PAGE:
Tech News Today 490

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Tech News Today
Episode 490

Contents

Tech News Today 490: Facing The Existential Threat

Microsoft buys some Barnes and Noble love, UK blocks Pirate Bay, can Skype spy on you, and more.

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Topics

  • The Pirate Bay must be blocked by UK ISPs, court rules
  • U.K. High Court Orders ISPs to Block The Pirate Bay
    • Swedish file-sharing site The Pirate Bay must be blocked by ISPs Sky, Everything Everywhere, TalkTalk, O2 and Virgin Media, says the UK High Court. within the next few weeks
    • 6th ISP, BT, requested "a few more weeks" to consider their position on blocking the site.
    • British Phonographic Industry (BPI) (Britain's music industry trade group) demanded The Pirate Bay shut down in July 2011, unsuccessful. Then BPI aasked ISPs to block PB in November 2011. They said they wouldn't without a court order. Previously court order was obtained to block Newzbin 2, similar to PB, downloadable content, some pirated.
    • In Feb the High Court ruled that The Pirate Bay violates copyright regulations, going beyond "enabling or assisting". The case was seen as a green light for rights holders to force ISPs to block access to a number of high-profile filesharing sites in the UK, using the Copyright, Designs and Patents Act 1988. Earlier this year PB moved away from torrents to the magnet format.
    • PB founders found guilty of copyright infringement in April 2009 in Swedish Supreme Court, sentenced to one year in prison, and hit with fines of about $32 million Swedish kroner (about $4.5 million). Appeal denied in Feb .
    • Jim Killock, executive director of the Open Rights Group: "It will fuel calls for further, wider and even more drastic calls for internet censorship of many kinds, from pornography to extremism. Internet censorship is growing in scope and becoming easier. Yet it never has the effect desired. It simply turns criminals into heroes."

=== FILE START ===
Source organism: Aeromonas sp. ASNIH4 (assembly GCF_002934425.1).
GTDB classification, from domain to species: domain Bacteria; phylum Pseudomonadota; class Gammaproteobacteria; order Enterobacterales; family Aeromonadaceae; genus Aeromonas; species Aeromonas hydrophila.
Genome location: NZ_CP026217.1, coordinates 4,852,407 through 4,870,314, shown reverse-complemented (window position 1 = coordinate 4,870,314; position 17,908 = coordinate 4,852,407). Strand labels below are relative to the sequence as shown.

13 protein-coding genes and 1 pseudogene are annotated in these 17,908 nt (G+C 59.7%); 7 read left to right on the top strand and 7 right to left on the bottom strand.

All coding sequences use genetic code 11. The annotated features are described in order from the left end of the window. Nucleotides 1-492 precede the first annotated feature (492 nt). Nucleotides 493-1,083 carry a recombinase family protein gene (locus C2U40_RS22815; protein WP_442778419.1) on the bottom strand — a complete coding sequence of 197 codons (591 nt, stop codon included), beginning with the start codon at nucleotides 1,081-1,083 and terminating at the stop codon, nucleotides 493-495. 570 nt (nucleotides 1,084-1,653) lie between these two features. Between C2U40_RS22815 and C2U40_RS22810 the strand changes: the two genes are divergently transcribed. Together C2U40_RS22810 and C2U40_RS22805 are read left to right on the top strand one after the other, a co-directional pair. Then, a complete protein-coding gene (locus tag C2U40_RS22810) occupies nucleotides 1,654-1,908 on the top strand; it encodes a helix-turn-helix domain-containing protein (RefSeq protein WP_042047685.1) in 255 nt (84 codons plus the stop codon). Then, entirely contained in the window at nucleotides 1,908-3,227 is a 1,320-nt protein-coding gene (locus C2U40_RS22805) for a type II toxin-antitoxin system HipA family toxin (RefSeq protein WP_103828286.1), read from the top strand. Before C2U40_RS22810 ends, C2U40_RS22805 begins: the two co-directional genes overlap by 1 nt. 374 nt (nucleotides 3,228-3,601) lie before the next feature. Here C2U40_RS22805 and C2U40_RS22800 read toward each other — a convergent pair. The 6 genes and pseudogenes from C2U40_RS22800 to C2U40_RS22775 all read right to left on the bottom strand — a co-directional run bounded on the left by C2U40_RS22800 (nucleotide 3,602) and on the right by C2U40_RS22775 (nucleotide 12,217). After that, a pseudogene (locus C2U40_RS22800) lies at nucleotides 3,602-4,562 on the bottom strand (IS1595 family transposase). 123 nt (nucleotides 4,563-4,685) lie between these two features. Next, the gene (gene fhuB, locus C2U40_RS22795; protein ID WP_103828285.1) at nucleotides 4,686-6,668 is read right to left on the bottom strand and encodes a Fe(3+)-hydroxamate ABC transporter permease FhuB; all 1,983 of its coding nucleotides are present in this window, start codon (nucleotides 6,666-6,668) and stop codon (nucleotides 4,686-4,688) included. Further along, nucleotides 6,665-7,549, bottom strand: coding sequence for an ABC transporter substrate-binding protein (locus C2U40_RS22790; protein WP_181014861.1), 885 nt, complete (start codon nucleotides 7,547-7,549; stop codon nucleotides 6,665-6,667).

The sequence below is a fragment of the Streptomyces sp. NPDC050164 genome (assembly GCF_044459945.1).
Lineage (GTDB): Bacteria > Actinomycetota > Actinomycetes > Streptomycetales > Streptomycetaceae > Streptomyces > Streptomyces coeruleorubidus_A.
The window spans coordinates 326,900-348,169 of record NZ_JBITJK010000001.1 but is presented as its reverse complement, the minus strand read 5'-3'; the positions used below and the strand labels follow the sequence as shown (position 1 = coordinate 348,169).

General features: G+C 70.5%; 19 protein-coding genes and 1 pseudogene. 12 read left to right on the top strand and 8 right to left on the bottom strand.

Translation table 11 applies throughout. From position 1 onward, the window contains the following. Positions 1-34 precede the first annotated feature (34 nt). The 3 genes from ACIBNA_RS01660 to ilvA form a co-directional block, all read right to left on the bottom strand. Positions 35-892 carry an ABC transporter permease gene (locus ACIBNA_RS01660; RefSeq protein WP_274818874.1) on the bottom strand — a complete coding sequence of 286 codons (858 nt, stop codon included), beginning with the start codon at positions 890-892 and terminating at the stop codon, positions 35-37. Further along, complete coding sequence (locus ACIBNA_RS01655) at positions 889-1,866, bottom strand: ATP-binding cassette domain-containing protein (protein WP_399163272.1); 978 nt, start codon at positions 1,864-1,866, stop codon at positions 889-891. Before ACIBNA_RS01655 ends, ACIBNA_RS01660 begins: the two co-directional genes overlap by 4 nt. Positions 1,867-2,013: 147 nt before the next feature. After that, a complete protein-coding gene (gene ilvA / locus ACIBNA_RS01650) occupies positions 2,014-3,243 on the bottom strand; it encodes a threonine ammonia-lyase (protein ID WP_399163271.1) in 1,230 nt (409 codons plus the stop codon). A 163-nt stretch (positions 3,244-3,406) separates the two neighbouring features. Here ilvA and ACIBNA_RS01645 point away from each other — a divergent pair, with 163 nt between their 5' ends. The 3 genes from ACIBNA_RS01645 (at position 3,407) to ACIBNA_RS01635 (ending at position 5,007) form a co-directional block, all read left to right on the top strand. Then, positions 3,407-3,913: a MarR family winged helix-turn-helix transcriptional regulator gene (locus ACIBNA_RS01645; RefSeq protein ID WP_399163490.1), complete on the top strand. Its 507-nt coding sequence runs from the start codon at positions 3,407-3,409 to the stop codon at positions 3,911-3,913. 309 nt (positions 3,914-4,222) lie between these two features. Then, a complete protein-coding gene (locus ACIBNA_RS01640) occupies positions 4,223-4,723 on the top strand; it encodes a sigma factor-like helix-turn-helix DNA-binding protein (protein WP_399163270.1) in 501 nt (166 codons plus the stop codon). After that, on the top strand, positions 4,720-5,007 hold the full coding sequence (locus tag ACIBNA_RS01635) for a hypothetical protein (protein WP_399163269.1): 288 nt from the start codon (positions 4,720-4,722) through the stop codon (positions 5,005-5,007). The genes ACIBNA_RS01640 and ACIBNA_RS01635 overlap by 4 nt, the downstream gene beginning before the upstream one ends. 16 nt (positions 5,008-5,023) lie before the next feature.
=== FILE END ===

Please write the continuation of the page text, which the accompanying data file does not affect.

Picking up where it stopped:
• virgin: "As a responsible ISP, Virgin Media complies with court orders addressed to the company but strongly believes that changing consumer behavior to tackle copyright infringement also needs compelling legal alternatives, such as our agreement with Spotify, to give consumers access to great content at the right price."
    • O2: "On the wider point about copyright infringement, we have always said that music rights holders should continue to develop new online business models to give consumers the content they want, how they want it, for a fair price,"


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"Hi TNT Crew,

I just listened to episode 489 and wanted to respond to the comment that “hand held gaming” is moving to phones and that devices like the Nintendo 3DS are a “lost cause”.

While I don’t entirely disagree, as a father of 3 boys who love hand held gaming and who don’t have or need smart phones, devices like the Nintendo, DS, DSi and 3DS are great platforms for them to game on. They can share games and sync their devices for multi player gaming experiences without the need for data plans, social network accounts, etc.

What I have noticed over the last few years is that as the devices have gotten more sophisticated (like the 3DS) they seem to be targed at an older market and that may be their ultimate undoing, my 9 years old’s 3DS can do some amazing things that he is too young to understand or take advantage of, and by the time he is old enough to “get it” he will likely have moved on to a smart phone or iPod Touch type device.

My 13 year old son has a 3DS and an iPod Touch and he plays on both, mainly because Nintendo's flagship game franchises like Super Mario, Pokémon and Zelda are not available on iOS, if they were he’d probably never pick up his 3DS, which provides further support of your comments that Nintendo should sell their games on other platforms if they want to stay totally relevant.

Love the show!

Barry in New York"


"Hey Twit Heads,  :-)

In Friday's show you talked about a new implant for eyesight. Like you, I think that it is truly awesome. Unlike you, I do not want it. You need 4 times the resolution of an 8k TV to approach the capacity of the human eye.

I've been slowly going blind for 50 years. I was an early adopter of eBooks, before the iPod and Audible came along. All the accessibility tricks available to computer users have helped me to remain somewhat productive. Yet I do not want a vision implant. Technology is wonderful until it fails. I recently replaced a pair of hearing aids at $3,200 per ear because my other ones just got old. Besides, like my electronic ears my electronic eyes will not feel natural, might be subject to radio interference, etc. give me a natural alternative instead. Fortunately there are a couple on the horizon. Some group in Oregon will be starting a clinical trial on Gene Therapy for Retinitis Pigmentosa patients soon. It'll be a race to see who gets to market first.

Where the new electronic eye may prove more useful and you guys missed this is in robotics. Enjoy the show, keep up the good work

Will Mullen Chicago, IL"


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Production Information

  • Edited by: Chad
  • Notes:
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